For Frederique Constant’s big new release at this year’s Geneva Watch Days, the brand is reaching back to their roots with a pair of watches that are very much in line with the traditional design language the brand has long been known for. While they’ve recently ventured into sporty territory with the Highlife series, I think it’s fair to say that when most people think of Frederique Constant the watches that come to mind are more ornate, on the dressier side, and take major style cues from classic designs by Patek, Vacheron, and others. The new Classics Heart Beat Manufacture is certainly in that core Frederique Constant wheelhouse, but there are a few subtle upgrades here that tweak the standard FC dress watch formula to make these watches worth highlighting.
The centerpiece of the Classics Heart Beat Manufacture is, not surprisingly, the aperture at 6:00 that gives the wearer a view of the balance in action. This is a design trope that Frederique Constant has used frequently over the years, and while it might not be a favorite feature of hardcore watch enthusiasts, it’s the kind of thing that tends to bring new collectors into the hobby as they discover the romance of a mechanical movement.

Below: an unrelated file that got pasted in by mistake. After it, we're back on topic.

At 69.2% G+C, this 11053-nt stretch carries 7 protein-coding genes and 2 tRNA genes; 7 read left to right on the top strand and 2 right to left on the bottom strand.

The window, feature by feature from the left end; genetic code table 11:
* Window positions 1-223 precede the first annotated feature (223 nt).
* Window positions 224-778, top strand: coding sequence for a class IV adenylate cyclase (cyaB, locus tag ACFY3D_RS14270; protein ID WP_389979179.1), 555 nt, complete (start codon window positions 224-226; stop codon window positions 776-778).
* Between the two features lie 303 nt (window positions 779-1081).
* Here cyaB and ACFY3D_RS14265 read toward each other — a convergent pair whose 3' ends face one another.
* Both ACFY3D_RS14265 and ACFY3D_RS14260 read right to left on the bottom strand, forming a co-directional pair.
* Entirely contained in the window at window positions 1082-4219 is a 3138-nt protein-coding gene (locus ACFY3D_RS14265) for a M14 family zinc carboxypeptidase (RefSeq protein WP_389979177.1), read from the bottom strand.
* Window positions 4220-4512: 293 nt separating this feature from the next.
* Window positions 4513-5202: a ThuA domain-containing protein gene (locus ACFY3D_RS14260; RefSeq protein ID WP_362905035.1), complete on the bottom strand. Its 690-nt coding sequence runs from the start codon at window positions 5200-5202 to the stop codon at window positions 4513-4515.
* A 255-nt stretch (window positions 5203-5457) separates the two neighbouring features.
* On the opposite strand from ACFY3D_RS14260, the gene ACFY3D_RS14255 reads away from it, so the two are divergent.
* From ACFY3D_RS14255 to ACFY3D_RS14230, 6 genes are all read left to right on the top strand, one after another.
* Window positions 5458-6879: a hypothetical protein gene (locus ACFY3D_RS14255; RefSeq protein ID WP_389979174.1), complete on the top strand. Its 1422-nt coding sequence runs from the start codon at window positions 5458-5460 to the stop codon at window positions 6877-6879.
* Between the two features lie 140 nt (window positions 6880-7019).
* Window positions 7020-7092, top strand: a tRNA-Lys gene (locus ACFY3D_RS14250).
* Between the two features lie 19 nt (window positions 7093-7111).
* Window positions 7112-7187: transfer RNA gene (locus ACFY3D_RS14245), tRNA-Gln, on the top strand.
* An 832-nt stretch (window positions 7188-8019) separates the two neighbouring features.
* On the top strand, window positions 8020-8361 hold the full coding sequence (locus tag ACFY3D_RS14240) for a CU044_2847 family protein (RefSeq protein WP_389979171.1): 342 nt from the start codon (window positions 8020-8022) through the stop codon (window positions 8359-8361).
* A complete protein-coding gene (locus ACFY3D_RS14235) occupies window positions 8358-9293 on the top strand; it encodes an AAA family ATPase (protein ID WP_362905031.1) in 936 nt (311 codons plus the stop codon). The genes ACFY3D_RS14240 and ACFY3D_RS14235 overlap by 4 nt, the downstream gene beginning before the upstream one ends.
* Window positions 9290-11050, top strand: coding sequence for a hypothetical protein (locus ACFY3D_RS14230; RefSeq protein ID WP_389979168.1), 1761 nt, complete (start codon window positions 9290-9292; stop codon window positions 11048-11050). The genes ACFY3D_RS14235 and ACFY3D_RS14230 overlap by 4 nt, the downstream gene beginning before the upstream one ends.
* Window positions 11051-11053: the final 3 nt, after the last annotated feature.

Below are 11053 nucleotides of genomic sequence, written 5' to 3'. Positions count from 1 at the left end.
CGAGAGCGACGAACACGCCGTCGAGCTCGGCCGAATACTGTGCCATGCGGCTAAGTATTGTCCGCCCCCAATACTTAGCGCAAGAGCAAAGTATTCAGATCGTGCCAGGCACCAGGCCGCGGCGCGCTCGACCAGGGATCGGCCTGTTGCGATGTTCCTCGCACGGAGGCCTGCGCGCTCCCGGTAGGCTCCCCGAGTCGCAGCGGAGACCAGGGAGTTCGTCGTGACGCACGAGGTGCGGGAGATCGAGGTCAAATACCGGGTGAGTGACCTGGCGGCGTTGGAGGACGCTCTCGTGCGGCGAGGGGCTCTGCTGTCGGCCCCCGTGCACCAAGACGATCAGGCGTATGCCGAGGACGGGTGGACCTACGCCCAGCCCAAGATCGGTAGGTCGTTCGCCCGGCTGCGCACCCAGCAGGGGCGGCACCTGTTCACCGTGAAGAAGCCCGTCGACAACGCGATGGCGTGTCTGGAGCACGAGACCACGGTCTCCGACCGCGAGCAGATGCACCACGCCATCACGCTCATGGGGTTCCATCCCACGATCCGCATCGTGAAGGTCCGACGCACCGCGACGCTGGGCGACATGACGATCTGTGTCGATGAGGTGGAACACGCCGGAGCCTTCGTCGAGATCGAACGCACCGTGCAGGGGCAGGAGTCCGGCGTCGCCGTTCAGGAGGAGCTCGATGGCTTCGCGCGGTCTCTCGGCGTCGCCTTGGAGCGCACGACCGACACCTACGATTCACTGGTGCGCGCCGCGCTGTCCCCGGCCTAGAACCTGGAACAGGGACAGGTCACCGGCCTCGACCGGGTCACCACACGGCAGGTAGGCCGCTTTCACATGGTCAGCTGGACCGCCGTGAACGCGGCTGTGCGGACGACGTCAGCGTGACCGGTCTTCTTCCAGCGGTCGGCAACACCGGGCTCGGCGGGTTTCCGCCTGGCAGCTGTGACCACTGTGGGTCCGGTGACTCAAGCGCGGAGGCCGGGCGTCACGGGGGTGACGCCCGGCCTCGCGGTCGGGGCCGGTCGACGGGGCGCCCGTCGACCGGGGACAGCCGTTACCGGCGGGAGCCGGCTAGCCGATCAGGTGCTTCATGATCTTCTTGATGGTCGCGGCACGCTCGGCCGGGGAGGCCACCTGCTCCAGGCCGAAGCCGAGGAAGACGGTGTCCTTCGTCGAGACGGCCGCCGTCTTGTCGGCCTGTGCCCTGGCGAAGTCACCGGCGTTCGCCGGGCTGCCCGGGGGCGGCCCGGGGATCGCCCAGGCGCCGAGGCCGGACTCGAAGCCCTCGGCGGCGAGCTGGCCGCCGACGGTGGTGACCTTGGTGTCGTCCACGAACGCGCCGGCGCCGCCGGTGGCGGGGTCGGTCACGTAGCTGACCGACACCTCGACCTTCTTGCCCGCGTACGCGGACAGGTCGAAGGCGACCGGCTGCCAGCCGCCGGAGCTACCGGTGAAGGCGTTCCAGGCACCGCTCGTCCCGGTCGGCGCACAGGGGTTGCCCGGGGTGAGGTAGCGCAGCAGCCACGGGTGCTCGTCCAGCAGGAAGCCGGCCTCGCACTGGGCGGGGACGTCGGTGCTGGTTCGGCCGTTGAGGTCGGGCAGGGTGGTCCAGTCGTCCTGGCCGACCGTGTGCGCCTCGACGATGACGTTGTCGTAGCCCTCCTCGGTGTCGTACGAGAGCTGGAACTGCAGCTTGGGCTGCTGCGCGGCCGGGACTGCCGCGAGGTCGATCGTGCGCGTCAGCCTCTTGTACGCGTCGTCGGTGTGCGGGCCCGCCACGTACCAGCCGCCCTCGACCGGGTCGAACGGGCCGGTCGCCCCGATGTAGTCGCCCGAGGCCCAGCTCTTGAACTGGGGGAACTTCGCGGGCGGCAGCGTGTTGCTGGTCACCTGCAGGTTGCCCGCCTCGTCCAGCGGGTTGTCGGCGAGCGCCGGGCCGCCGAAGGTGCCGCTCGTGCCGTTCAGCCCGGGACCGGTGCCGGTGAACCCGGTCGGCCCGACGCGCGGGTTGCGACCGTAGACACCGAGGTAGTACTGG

A close look at this particular aperture, though, reveals a key difference between the Classics Heart Beat Manufacture and every other Heart Beat timepiece Frederique Constant has made since 2004. For nearly twenty years, the dial aperture has been cut in the shape of a comma to better highlight the escapement, but here the aperture is a perfect circle. According to Frederique Constant, the reasoning behind the change was to hint at apertures used for tourbillons made by the highest end watchmakers. While I’m not sure if that’s quite the note Frederique Constant should be looking to hit, the circular aperture offers a clean, symmetrical appearance that the comma shaped window lacked.
The other notable update to be found in the Classics Heart Beat Manufacture is in the design of the typeface used for the Roman numerals at the dial’s perimeter. They are considerably thinner than the numerals used on previous Heart Beat models, and with the closed “X” design they have a somewhat more contemporary feel to them, as much as Roman numerals will allow for, anyway. The white dial has been given a lacquer finish and the handset is borrowed from the original version of this watch from 2004.
There are two versions of the new watch, differentiated only by their case material. Both the rose gold and steel cases measure 39mm in diameter and a hair over 10mm tall, and both run on the FC-930-3 automatic movement with 38 hours of power reserve. The rose gold version is limited to 93 pieces and carries a retail price of $17,995, while the steel version is limited to 930 pieces and will sell for $4,395. Frederique Constant